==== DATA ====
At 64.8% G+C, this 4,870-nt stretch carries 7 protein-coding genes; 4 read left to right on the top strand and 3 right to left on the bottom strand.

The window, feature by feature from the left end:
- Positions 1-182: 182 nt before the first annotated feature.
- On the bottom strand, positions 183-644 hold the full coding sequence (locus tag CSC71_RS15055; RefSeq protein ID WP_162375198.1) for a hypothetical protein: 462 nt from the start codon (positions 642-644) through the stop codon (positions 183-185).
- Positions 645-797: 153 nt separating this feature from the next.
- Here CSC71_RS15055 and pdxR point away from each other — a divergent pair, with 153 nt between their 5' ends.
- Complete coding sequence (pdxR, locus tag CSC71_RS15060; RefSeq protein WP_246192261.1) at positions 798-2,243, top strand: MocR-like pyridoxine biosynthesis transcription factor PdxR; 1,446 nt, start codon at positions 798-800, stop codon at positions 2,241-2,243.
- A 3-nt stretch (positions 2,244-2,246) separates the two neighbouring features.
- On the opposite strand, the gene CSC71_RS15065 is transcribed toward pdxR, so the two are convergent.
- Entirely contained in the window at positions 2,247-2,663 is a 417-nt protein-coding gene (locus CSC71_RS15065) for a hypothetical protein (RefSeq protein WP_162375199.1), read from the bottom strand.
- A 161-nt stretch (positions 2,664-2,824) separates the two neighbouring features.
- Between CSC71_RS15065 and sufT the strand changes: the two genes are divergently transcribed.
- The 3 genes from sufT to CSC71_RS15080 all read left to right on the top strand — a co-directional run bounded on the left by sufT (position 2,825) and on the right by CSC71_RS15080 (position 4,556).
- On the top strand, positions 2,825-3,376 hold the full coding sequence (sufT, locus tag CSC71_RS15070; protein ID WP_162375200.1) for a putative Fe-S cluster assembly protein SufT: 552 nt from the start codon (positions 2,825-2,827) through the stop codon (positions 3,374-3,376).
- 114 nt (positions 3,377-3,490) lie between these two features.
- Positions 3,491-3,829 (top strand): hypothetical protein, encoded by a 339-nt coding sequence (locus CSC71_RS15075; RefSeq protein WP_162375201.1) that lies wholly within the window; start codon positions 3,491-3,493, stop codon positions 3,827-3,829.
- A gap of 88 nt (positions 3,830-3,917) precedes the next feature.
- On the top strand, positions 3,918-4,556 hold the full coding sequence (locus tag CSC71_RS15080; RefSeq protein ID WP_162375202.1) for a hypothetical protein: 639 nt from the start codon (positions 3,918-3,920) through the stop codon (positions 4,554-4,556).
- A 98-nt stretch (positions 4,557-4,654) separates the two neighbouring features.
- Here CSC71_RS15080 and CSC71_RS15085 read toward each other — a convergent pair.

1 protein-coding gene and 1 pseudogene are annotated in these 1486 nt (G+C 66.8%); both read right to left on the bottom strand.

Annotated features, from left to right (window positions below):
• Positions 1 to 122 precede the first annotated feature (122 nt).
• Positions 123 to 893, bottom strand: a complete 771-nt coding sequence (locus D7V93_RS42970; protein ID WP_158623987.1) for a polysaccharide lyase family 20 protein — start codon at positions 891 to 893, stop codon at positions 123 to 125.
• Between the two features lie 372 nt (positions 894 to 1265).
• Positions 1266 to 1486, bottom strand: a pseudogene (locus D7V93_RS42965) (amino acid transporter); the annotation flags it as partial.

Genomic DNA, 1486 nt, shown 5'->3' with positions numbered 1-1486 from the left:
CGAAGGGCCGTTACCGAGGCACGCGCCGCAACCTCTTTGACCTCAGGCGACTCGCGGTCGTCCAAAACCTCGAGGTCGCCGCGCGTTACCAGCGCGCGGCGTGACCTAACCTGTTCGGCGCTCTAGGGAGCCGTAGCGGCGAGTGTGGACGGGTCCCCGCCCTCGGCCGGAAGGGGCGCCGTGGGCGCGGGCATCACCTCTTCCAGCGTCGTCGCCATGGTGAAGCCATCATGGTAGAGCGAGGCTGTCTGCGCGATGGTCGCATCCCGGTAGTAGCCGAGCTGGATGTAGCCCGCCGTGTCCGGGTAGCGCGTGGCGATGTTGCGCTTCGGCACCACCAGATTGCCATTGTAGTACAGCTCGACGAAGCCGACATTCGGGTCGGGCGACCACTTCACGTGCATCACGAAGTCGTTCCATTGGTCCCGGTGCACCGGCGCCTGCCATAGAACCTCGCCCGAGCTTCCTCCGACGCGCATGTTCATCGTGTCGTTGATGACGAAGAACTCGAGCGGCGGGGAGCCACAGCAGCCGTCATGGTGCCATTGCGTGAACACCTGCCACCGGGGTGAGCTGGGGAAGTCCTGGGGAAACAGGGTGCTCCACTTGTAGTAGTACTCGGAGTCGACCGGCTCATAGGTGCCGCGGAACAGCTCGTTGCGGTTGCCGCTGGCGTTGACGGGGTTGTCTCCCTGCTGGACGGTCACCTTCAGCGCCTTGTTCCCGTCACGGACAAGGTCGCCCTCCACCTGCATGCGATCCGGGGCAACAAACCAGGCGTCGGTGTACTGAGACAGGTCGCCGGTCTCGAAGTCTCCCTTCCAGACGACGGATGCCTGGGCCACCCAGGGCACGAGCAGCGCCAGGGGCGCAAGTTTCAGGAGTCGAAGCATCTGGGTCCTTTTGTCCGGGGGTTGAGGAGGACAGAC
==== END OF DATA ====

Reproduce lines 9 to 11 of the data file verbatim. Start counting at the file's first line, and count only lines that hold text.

- On the opposite strand, the gene CSC71_RS15065 is transcribed toward pdxR, so the two are convergent.
- Entirely contained in the window at positions 2,247-2,663 is a 417-nt protein-coding gene (locus CSC71_RS15065) for a hypothetical protein (RefSeq protein WP_162375199.1), read from the bottom strand.
- A 161-nt stretch (positions 2,664-2,824) separates the two neighbouring features.